score:60

Accepted answer

You could compose an IQueryable<T> step by step. Assuming you have a FilterDefinition class which describes how the user wants to filter ...

public class FilterDefinition
{
    public bool FilterByName { get; set; }
    public string NameFrom { get; set; }
    public string NameTo { get; set; }

    public bool FilterByQuantity { get; set; }
    public double QuantityFrom { get; set; }
    public double QuantityTo { get; set; }
}

... then you could build a query like so:

public IQueryable<SomeEntity> GetQuery(FilterDefinition filter)
{
    IQueryable<SomeEntity> query = context.Set<SomeEntity>();
    // assuming that you return all records when nothing is specified in the filter

    if (filter.FilterByName)
        query = query.Where(t => 
            t.Name >= filter.NameFrom && t.Name <= filter.NameTo);

    if (filter.FilterByQuantity)
        query = query.Where(t => 
            t.Quantity >= filter.QuantityFrom && t.Quantity <= filter.QuantityTo);

    return query;
}

score:1

You could look into creating the service using WCF Data Services and dynamically create the URI to query your entity model.

score:9

I have created a generic repository which should help you. It supports uniform API to query and sort on both known and dynamic fields:

       //Filter on known fields
       var keyboard = Query<Product>.Create(p=>p.Category=="Keyboard");
       var keyboards = repository.Get(keyboard);

       //Or filter on dynamic fields
       var filter = Query<Product>.Create("Rating", OperationType.GreaterThan, 4)
       var filteredKeyboards = repository.Get(filter);

       //You can also combine two queries togather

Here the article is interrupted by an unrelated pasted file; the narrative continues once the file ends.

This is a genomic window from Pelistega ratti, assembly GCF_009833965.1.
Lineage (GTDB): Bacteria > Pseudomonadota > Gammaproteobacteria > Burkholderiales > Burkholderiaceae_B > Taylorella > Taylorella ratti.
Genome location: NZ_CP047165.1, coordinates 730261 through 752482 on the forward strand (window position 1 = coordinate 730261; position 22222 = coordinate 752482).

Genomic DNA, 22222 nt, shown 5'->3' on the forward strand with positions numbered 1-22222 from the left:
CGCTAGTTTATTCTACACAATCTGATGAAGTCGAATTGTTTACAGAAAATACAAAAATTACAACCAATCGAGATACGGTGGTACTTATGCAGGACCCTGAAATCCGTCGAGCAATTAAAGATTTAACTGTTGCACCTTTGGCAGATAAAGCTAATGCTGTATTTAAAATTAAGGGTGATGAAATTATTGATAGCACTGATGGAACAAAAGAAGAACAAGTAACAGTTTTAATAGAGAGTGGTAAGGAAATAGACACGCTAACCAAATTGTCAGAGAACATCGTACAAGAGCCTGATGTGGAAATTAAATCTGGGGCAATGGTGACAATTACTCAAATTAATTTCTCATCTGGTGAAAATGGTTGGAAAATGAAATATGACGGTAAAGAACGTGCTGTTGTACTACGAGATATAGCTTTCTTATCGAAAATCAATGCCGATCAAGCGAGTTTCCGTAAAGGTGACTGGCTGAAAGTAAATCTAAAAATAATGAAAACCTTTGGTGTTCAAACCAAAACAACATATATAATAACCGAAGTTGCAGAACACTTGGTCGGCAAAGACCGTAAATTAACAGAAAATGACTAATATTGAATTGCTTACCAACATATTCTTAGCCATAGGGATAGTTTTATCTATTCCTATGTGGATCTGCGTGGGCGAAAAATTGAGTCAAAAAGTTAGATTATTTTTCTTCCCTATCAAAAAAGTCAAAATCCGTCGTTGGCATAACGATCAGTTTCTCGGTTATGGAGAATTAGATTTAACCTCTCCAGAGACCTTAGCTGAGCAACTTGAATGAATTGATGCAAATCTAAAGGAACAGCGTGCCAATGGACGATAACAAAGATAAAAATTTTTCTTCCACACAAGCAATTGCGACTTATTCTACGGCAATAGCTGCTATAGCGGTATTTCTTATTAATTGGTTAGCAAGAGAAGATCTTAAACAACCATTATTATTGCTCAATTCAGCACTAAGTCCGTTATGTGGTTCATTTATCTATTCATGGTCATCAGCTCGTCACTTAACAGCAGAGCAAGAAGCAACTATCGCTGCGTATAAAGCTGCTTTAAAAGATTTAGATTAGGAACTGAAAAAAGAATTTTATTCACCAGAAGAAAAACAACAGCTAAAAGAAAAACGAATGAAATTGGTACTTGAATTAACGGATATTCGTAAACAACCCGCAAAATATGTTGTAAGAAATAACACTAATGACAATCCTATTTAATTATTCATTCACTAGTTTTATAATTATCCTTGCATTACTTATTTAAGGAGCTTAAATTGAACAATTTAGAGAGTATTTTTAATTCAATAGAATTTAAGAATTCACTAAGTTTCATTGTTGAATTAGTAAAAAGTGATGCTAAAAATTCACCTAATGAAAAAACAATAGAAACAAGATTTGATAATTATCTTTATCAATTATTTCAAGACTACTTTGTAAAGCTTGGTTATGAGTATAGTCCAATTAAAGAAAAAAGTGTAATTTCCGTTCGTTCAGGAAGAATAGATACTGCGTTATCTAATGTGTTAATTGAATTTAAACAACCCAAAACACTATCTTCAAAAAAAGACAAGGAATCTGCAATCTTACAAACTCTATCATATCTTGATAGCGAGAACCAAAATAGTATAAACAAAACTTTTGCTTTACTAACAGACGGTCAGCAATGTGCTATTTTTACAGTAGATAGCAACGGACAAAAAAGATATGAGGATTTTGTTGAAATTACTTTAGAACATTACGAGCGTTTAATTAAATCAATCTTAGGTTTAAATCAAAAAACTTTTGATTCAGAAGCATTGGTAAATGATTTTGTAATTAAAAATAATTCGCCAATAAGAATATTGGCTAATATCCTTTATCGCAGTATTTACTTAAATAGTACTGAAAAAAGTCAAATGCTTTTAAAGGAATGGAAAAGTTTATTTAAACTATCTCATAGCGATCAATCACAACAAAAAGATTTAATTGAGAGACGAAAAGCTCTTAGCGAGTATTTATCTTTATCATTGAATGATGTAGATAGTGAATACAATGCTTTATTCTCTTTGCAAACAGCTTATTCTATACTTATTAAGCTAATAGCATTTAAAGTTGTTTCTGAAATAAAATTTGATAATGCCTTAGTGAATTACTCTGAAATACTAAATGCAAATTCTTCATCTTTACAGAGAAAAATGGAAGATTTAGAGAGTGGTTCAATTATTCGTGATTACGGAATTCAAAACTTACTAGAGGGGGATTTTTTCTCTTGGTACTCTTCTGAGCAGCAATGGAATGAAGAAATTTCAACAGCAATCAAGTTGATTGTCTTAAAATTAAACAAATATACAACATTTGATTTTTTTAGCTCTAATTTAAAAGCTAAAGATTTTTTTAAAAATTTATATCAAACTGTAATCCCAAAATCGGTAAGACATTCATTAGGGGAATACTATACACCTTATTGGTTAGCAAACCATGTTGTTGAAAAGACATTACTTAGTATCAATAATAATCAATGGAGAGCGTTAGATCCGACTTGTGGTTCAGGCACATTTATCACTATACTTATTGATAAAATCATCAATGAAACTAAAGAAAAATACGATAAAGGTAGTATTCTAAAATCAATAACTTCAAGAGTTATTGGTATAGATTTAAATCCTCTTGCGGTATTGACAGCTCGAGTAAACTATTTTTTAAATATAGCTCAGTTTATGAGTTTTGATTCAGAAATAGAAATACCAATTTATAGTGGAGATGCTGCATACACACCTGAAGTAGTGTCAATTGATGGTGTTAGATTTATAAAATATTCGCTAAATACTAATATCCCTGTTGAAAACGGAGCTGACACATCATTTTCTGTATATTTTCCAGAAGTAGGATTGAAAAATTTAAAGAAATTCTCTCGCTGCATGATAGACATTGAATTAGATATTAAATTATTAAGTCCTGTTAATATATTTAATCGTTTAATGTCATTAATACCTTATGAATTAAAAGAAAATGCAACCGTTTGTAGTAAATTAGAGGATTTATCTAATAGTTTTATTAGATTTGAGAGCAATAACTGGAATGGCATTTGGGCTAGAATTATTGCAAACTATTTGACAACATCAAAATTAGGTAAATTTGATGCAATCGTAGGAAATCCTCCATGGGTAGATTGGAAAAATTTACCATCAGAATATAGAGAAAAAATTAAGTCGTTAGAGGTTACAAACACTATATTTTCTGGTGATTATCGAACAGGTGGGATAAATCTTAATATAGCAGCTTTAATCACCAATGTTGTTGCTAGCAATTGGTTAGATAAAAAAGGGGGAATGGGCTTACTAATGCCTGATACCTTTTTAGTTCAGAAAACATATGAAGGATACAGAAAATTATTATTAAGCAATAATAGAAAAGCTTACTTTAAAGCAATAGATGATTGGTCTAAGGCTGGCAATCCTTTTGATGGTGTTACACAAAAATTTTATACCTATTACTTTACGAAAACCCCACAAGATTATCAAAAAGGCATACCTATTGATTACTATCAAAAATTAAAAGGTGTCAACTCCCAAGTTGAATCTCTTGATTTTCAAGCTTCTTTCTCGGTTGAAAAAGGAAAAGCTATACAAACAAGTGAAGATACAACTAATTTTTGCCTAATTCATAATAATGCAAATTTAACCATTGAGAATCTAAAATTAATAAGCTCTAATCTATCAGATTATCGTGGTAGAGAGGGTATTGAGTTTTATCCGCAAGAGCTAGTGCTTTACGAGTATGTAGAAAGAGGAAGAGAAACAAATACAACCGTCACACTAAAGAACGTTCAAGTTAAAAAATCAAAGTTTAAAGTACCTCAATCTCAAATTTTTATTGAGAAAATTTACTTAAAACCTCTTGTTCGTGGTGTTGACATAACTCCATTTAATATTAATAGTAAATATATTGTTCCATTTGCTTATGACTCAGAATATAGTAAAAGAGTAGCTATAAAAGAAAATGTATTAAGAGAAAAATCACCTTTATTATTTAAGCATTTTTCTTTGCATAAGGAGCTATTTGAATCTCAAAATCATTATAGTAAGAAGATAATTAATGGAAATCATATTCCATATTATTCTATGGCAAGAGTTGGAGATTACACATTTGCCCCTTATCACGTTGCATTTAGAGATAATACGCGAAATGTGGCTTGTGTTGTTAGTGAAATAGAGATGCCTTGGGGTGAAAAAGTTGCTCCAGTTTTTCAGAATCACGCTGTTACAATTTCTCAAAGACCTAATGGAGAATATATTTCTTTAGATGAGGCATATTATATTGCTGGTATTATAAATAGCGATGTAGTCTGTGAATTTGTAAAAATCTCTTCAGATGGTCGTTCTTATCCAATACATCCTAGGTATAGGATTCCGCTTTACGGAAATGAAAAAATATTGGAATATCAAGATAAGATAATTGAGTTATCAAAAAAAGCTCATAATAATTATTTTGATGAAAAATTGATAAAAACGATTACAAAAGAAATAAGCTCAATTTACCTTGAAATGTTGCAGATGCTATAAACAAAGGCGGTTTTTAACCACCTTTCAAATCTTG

var filterdKeyboards2 = repository.Get(keyboard.And(filter))

       //Order it on known fields
       var orderedKeyboard = keyboard.OrderBy(o=>o.Asc(p=>p.Name));
       var orderedKeyboards = repository.Get(orderedKeyboard);

       //Or order by on dynamic fields
       var userOrdering = keyboard.OrderBy(o=>o.Asc("Name"));
       var orderedKeyboards2 = repository.Get(userOrdering);

I do not know about the search object/DTO you're getting but you can easily create a generic search object/DTO and can map it to a Query object in few lines of code. I have used it in past around a WCF service and it has worked very well for me.

score:38

The only other way that I know of would be to build an IQueryable based on your filter vaues.

    public List<Contact> Get(FilterValues filter)
    {
        using (var context = new AdventureWorksEntities())
        {
            IQueryable<Contact> query = context.Contacts.Where(c => c.ModifiedDate > DateTime.Now);

            if (!string.IsNullOrEmpty(filter.FirstName))
            {
                query = query.Where(c => c.FirstName == filter.FirstName);
            }

            if (!string.IsNullOrEmpty(filter.LastName))
            {
                query = query.Where(c => c.LastName == filter.LastName);
            }

            return query.ToList();
        }
    }

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